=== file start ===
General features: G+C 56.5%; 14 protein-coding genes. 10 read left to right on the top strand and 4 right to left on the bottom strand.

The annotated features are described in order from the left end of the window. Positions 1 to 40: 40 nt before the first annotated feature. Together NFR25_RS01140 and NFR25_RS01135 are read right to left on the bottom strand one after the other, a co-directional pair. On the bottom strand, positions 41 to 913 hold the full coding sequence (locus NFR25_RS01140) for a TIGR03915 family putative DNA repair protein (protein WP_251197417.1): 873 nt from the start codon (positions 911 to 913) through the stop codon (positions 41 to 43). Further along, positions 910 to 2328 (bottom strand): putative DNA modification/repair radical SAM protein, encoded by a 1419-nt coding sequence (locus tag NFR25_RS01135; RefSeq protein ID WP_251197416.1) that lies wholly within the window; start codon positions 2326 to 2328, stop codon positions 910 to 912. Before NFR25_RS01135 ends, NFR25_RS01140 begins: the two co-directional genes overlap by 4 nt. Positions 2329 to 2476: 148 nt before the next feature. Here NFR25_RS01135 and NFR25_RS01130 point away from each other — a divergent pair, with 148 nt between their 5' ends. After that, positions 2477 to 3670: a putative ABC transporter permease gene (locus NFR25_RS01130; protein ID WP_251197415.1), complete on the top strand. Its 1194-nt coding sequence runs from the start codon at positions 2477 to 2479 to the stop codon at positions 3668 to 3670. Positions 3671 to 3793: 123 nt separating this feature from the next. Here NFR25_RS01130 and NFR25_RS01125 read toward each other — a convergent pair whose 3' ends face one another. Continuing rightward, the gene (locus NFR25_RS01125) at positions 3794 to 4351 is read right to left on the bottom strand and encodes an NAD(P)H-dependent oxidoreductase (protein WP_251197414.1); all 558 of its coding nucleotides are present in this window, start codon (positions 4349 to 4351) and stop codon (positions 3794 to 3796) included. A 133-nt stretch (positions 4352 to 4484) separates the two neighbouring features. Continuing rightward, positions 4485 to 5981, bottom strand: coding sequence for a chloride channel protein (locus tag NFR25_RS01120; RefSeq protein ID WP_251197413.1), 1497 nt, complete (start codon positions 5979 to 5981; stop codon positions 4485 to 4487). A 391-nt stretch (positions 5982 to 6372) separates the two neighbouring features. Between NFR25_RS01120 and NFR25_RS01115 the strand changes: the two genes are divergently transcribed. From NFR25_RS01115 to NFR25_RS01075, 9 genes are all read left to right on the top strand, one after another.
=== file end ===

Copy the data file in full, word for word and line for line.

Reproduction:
General features: G+C 56.5%; 14 protein-coding genes. 10 read left to right on the top strand and 4 right to left on the bottom strand.

The annotated features are described in order from the left end of the window. Positions 1 to 40: 40 nt before the first annotated feature. Together NFR25_RS01140 and NFR25_RS01135 are read right to left on the bottom strand one after the other, a co-directional pair. On the bottom strand, positions 41 to 913 hold the full coding sequence (locus NFR25_RS01140) for a TIGR03915 family putative DNA repair protein (protein WP_251197417.1): 873 nt from the start codon (positions 911 to 913) through the stop codon (positions 41 to 43). Further along, positions 910 to 2328 (bottom strand): putative DNA modification/repair radical SAM protein, encoded by a 1419-nt coding sequence (locus tag NFR25_RS01135; RefSeq protein ID WP_251197416.1) that lies wholly within the window; start codon positions 2326 to 2328, stop codon positions 910 to 912. Before NFR25_RS01135 ends, NFR25_RS01140 begins: the two co-directional genes overlap by 4 nt. Positions 2329 to 2476: 148 nt before the next feature. Here NFR25_RS01135 and NFR25_RS01130 point away from each other — a divergent pair, with 148 nt between their 5' ends. After that, positions 2477 to 3670: a putative ABC transporter permease gene (locus NFR25_RS01130; protein ID WP_251197415.1), complete on the top strand. Its 1194-nt coding sequence runs from the start codon at positions 2477 to 2479 to the stop codon at positions 3668 to 3670. Positions 3671 to 3793: 123 nt separating this feature from the next. Here NFR25_RS01130 and NFR25_RS01125 read toward each other — a convergent pair whose 3' ends face one another. Continuing rightward, the gene (locus NFR25_RS01125) at positions 3794 to 4351 is read right to left on the bottom strand and encodes an NAD(P)H-dependent oxidoreductase (protein WP_251197414.1); all 558 of its coding nucleotides are present in this window, start codon (positions 4349 to 4351) and stop codon (positions 3794 to 3796) included. A 133-nt stretch (positions 4352 to 4484) separates the two neighbouring features. Continuing rightward, positions 4485 to 5981, bottom strand: coding sequence for a chloride channel protein (locus tag NFR25_RS01120; RefSeq protein ID WP_251197413.1), 1497 nt, complete (start codon positions 5979 to 5981; stop codon positions 4485 to 4487). A 391-nt stretch (positions 5982 to 6372) separates the two neighbouring features. Between NFR25_RS01120 and NFR25_RS01115 the strand changes: the two genes are divergently transcribed. From NFR25_RS01115 to NFR25_RS01075, 9 genes are all read left to right on the top strand, one after another.